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Democrats and progressive groups are voting to change the rules in Florida, where 18,504 votes per vote by mail – more than 1.3% of the total – were rejected in the state’s primary March for various reasons, including missed deadlines. The lawsuit claims that post-in ballots must only be postmarked – not received – by 7pm on Election Day.
Kirk Nielsen, the plaintiff in the case, says that the fate of a vote is out of the voter’s hands when it goes in the mail. Hans was one of thousands of votes rejected in the state in 2018. Nielsen says he sent it eight days before Election Day, but it was not received until eight days after. He worries about being released again.
“I want to vote for the post this year because of the pandemic. I don’t want to get sick at a crowded polling station. As I said, I think there is an even greater risk this year of voting by mail that my letter vote may not count, together with thousands of others, “says Nielsen.
His case is scheduled to be heard this month, but Republicans were heard by the judge’s refusal to issue a preliminary injunction against the state’s post-in rules.
The judge said that the day of reception for Election Day “eliminates the problem of missing, unclear or even altered postal marks, eliminates delays that can have negative consequences, and eliminates the remote possibility that in an extremely close election – Florida has had someone – a person who did not vote whether or before Election Day can fill in and submit a ballot later. “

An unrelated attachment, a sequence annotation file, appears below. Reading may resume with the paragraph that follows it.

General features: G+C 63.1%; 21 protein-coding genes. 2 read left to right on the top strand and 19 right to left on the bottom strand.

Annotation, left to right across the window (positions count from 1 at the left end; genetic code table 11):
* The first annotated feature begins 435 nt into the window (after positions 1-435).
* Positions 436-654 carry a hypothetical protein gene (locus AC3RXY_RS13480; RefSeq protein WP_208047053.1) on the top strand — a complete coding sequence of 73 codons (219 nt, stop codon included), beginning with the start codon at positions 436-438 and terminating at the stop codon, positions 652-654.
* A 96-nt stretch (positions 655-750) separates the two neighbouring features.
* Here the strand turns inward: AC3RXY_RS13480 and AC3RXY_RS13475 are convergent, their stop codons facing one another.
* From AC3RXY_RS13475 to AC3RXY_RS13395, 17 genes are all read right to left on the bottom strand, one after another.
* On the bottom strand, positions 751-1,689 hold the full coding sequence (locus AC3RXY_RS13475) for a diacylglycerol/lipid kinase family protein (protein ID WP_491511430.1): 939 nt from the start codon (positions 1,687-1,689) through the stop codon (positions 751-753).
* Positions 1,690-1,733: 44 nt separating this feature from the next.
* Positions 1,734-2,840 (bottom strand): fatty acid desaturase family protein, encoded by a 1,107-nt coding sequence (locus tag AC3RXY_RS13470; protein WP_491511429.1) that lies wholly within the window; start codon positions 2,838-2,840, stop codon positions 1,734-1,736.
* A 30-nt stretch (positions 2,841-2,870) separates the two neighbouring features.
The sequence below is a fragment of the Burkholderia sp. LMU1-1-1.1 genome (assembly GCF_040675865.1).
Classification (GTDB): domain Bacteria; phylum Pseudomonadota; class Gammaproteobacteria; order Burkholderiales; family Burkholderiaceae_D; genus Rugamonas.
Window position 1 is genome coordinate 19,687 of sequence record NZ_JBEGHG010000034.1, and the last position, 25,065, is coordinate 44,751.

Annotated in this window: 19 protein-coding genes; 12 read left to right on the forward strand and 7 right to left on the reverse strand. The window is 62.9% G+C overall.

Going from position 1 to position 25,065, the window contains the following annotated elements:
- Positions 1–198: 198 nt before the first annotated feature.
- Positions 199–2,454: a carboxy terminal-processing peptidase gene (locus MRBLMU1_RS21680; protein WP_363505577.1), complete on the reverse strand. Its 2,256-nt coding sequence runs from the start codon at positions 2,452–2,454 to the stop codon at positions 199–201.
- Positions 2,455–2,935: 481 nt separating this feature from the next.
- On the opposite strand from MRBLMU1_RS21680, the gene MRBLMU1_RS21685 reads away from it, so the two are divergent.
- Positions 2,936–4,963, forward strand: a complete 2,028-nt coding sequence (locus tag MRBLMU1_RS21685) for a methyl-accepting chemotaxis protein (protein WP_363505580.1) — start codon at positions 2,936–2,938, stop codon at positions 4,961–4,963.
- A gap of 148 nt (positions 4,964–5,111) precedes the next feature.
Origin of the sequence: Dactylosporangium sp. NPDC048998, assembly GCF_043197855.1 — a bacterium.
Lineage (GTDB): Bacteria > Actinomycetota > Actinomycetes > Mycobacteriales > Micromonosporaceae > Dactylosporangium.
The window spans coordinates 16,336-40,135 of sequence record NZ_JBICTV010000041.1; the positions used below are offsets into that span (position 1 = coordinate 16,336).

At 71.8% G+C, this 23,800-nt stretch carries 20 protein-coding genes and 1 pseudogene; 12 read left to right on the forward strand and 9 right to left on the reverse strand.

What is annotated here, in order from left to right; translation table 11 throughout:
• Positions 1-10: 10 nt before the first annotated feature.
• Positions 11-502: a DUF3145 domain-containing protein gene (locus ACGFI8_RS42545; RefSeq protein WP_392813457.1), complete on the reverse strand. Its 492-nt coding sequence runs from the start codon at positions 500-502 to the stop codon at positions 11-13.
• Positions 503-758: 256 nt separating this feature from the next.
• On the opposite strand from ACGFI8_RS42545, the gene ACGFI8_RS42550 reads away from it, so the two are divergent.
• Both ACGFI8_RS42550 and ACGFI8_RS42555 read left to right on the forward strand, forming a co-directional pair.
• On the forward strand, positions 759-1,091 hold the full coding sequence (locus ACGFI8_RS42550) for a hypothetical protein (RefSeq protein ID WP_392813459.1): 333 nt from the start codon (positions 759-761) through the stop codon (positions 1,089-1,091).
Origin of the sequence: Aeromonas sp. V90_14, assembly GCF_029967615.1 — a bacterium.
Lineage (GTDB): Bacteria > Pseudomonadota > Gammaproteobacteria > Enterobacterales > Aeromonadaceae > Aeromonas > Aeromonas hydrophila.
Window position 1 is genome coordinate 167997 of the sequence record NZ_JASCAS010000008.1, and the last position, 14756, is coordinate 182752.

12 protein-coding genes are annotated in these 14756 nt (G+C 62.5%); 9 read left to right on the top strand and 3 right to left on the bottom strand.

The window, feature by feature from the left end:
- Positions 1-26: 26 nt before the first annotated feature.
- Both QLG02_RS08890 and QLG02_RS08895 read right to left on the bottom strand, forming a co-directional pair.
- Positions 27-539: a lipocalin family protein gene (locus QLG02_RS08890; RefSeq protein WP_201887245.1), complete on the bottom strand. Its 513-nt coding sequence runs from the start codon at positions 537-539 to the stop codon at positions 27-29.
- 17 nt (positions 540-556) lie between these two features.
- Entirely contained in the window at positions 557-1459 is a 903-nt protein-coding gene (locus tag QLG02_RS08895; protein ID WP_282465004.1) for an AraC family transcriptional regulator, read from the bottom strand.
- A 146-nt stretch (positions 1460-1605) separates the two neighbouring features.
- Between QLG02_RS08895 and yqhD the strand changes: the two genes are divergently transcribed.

These are all arguments Republicans have made to defend to keep the ballot currently available in most states.
“Allowing huge numbers of votes to come up or the bill continuing well after Election Day really leaves room for fraud,” said Mandi Merritt, national press secretary for the Republican National Committee. “It allows losing candidates or other party companies to find more late votes that could potentially change the legitimate outcome of an election and really just leave room for unnecessary litigation.”
While Merritt did not give an example, she says that even the possibility of fraud would undermine voters’ confidence in the results.
Most election officials would not agree that the candidates could “find more late votes” to change the results, but some worry about extending the deadline for other reasons.
Katie Hobbs, Arizona’s Democratic secretary of state, believes voters would be confused if the deadline were changed so close to the election, especially during a year when the pandemic has increased voting in so many other ways. She says it takes time to educate the public and make such changes, which can be more complicated than people think.
“There is an assumption that every entry is automatically postmarked, and that’s just not the case,” says Hobbs. “Our polls are paid by postage, so they are sent with a mass permit, and often these items are not labeled.”
Hobbs says a deadline on the postmark would require the state to arrange for post offices to provide such postmarks or to come up with another system to track voting.
Arizona recently reached a deal with progressive groups that voted to extend the voting deadline. The state has agreed to increase voter education and outreach programs and encourage other alternatives, including drop boxes where voters can deposit their absentee ballots, which will later be picked up by election officials. Hobbs says this option allows voters to get their votes in on time without risking exposure to coronavirus at the post office or an election site.
A number of states have increased their use of drop boxes. But the Republican National Committee and the Trump campaign don’t like that option either. They recently filed a lawsuit against the state of Pennsylvania, claiming that such release boxes are unsafe, prone to fraud and should be banned.